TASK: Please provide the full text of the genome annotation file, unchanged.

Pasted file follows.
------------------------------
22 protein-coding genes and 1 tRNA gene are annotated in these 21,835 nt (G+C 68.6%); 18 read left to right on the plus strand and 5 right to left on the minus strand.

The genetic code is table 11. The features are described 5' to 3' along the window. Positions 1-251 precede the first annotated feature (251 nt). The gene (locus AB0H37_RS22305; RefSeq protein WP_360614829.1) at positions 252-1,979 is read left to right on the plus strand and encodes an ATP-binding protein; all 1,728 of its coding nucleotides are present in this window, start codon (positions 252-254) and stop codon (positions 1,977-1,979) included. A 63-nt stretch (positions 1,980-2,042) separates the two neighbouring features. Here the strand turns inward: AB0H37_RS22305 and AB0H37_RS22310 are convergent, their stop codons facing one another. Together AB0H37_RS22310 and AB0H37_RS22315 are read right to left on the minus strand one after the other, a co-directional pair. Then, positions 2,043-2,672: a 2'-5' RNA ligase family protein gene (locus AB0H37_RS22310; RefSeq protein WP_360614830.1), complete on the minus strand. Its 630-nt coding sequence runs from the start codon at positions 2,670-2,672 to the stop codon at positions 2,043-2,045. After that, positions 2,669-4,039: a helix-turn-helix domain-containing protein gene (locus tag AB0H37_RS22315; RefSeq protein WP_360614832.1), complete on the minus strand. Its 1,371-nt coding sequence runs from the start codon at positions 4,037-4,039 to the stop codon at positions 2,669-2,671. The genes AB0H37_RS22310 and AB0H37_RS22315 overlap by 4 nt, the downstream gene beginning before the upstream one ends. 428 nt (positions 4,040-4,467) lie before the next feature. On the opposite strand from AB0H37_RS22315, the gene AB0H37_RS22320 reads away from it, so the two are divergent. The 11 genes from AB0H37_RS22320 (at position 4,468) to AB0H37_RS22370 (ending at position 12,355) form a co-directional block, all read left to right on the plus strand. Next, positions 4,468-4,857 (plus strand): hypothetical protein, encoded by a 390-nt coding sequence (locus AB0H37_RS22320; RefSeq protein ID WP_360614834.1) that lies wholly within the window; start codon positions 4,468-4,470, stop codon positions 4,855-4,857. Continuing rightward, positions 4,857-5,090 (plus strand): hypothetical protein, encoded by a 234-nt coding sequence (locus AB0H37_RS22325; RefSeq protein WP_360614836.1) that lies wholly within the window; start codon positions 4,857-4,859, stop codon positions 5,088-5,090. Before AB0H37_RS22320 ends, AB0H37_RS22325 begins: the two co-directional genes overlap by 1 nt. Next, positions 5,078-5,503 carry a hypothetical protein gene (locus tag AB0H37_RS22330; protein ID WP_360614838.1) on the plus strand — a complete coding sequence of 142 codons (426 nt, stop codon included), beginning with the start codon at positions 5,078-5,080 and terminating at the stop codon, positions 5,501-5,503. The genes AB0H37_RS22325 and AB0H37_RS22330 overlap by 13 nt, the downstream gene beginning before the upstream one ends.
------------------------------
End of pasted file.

22 protein-coding genes and 1 tRNA gene are annotated in these 21,835 nt (G+C 68.6%); 18 read left to right on the plus strand and 5 right to left on the minus strand.

The genetic code is table 11. The features are described 5' to 3' along the window. Positions 1-251 precede the first annotated feature (251 nt). The gene (locus AB0H37_RS22305; RefSeq protein WP_360614829.1) at positions 252-1,979 is read left to right on the plus strand and encodes an ATP-binding protein; all 1,728 of its coding nucleotides are present in this window, start codon (positions 252-254) and stop codon (positions 1,977-1,979) included. A 63-nt stretch (positions 1,980-2,042) separates the two neighbouring features. Here the strand turns inward: AB0H37_RS22305 and AB0H37_RS22310 are convergent, their stop codons facing one another. Together AB0H37_RS22310 and AB0H37_RS22315 are read right to left on the minus strand one after the other, a co-directional pair. Then, positions 2,043-2,672: a 2'-5' RNA ligase family protein gene (locus AB0H37_RS22310; RefSeq protein WP_360614830.1), complete on the minus strand. Its 630-nt coding sequence runs from the start codon at positions 2,670-2,672 to the stop codon at positions 2,043-2,045. After that, positions 2,669-4,039: a helix-turn-helix domain-containing protein gene (locus tag AB0H37_RS22315; RefSeq protein WP_360614832.1), complete on the minus strand. Its 1,371-nt coding sequence runs from the start codon at positions 4,037-4,039 to the stop codon at positions 2,669-2,671. The genes AB0H37_RS22310 and AB0H37_RS22315 overlap by 4 nt, the downstream gene beginning before the upstream one ends. 428 nt (positions 4,040-4,467) lie before the next feature. On the opposite strand from AB0H37_RS22315, the gene AB0H37_RS22320 reads away from it, so the two are divergent. The 11 genes from AB0H37_RS22320 (at position 4,468) to AB0H37_RS22370 (ending at position 12,355) form a co-directional block, all read left to right on the plus strand. Next, positions 4,468-4,857 (plus strand): hypothetical protein, encoded by a 390-nt coding sequence (locus AB0H37_RS22320; RefSeq protein ID WP_360614834.1) that lies wholly within the window; start codon positions 4,468-4,470, stop codon positions 4,855-4,857. Continuing rightward, positions 4,857-5,090 (plus strand): hypothetical protein, encoded by a 234-nt coding sequence (locus AB0H37_RS22325; RefSeq protein WP_360614836.1) that lies wholly within the window; start codon positions 4,857-4,859, stop codon positions 5,088-5,090. Before AB0H37_RS22320 ends, AB0H37_RS22325 begins: the two co-directional genes overlap by 1 nt. Next, positions 5,078-5,503 carry a hypothetical protein gene (locus tag AB0H37_RS22330; protein ID WP_360614838.1) on the plus strand — a complete coding sequence of 142 codons (426 nt, stop codon included), beginning with the start codon at positions 5,078-5,080 and terminating at the stop codon, positions 5,501-5,503. The genes AB0H37_RS22325 and AB0H37_RS22330 overlap by 13 nt, the downstream gene beginning before the upstream one ends.